Mellani DeJesus - Poppy Lettering and Design

Mellani DeJesus is a graphic designer, modern calligrapher, artist, and marketer. Based in the San Francisco Bay Area, Mellani majored in business marketing in college and had a successful career in banking for years, but has always been drawn to creativity. She took many creative classes and graphic design became a major interest/passion that drew her towards a career change. She took a chance and created Poppy Lettering and Design.

Her style is optimistic, minimal and feminine. She has worked with creatives build their brands/marketing and is currently collaborating with a Pinay fashion designer. Mellani’s designs have been featured on Pottery Barn Kids, Creative Market, and the Camp Fire fundraiser. And she continues to grow, experiment, collaborate!


How did you create your career path? What brought you to pursue Poppy Lettering + Design?
When I was a little girl until high school, I wanted to be a fashion designer. But when it was time to apply to colleges my parents were really against me going to “art school” (I don’t think I spoke to them or a month), and they insisted that I get a practical 4-year degree. So to appease my mama and papa, I decided to get a degree in something I thought wouldn’t be too hard which for me was Business Marketing. At that time all of the other Filipinas in my college were in the nursing program, so I thought a business degree would be a piece of cake compared to nursing.

After I graduated from college, I landed my first real job at an investment bank. The salary was awesome, but I knew it wasn’t something I wanted to do forever. But in your 20s you really don’t think too much about your future, but rather all of the clothes, partying, and fun you can do with money (at least that was my mindset at the time). So I allowed myself to get sucked into one banking job right after the other, with some other short term jobs in marketing and product development in between my banking gigs.

Although I learned so much in my banking career and made a lot of life long friends, I always knew that I was way too creative to be glued to a cubicle desk five days a week for 8-10 hours a day. So all through that career, I’d take classes on the side (probably because my job wasn’t very fulfilling). From massage therapy, women’s health issues, screen printing, to letterpress I was always eager to learn something different from banking. I also tried to learn things on my own because I’ve always been interested in the process of how things were made. It wasn’t until I took a graphic design class a couple of years ago that I finally thought, “Wow, I really love design and the process behind the finished work. I think I can actually have a new career doing this!”. So with the support of my husband (and after a lot of tears and soul searching), I finally put my banking career behind me. Deciding to reinvent myself as a graphic designer when I was old enough to be some of my classmates’ mother was definitely not an easy thing to do, but I feel that my job and life experiences help me become a better entrepreneur and add more to my aesthetic.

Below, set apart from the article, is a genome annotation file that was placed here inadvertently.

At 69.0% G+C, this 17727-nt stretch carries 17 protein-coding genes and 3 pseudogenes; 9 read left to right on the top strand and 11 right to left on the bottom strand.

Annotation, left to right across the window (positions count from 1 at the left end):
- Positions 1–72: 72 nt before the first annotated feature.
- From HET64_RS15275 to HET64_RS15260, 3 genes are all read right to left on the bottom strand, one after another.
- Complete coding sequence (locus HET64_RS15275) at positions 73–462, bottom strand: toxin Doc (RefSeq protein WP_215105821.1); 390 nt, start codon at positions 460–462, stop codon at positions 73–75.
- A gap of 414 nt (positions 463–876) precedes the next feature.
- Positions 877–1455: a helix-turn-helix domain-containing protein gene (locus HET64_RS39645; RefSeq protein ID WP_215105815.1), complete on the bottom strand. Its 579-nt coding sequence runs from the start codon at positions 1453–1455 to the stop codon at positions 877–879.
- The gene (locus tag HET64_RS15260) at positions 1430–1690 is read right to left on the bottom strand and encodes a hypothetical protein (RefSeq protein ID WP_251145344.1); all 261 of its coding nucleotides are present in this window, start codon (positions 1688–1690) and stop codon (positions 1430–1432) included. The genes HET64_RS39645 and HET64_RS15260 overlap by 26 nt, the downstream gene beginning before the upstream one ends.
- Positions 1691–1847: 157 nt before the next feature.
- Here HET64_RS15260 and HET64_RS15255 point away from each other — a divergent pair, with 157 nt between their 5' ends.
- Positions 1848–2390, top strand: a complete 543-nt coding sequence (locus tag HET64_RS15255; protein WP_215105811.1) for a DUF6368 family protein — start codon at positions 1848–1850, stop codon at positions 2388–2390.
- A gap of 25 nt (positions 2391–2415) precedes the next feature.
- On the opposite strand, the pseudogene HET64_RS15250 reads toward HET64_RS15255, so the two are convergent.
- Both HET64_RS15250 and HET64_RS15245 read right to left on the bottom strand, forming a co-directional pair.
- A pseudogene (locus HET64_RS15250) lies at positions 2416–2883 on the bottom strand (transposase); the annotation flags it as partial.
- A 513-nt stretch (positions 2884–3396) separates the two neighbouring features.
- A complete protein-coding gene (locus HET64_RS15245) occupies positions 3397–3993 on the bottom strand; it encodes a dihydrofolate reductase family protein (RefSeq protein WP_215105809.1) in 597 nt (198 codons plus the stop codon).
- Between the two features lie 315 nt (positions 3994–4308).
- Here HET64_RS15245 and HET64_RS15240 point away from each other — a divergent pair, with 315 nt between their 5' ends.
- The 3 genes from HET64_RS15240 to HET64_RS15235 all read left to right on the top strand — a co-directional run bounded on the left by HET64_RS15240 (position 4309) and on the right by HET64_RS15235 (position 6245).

Have you always been interested in art, lettering, creating?
I have always been creative. When I was little, I’d make soap from the plants that grew along the neighbourhood we lived in in Makati, use colored pencils as makeup, and make sculptures from whatever I could find. Not having a lot of money contributed to my creativity for sure. I also have great memories of spending hours making different outfits with my fashion plates. When I was ten, I asked my parents to sign me up for sewing and calligraphy classes because I loved the thought of making my own things and having fancy handwriting. My cousins and sister would call me an old lady because everyone else in those classes was at least 3 times my age, but I didn’t care because the classes brought me so much joy.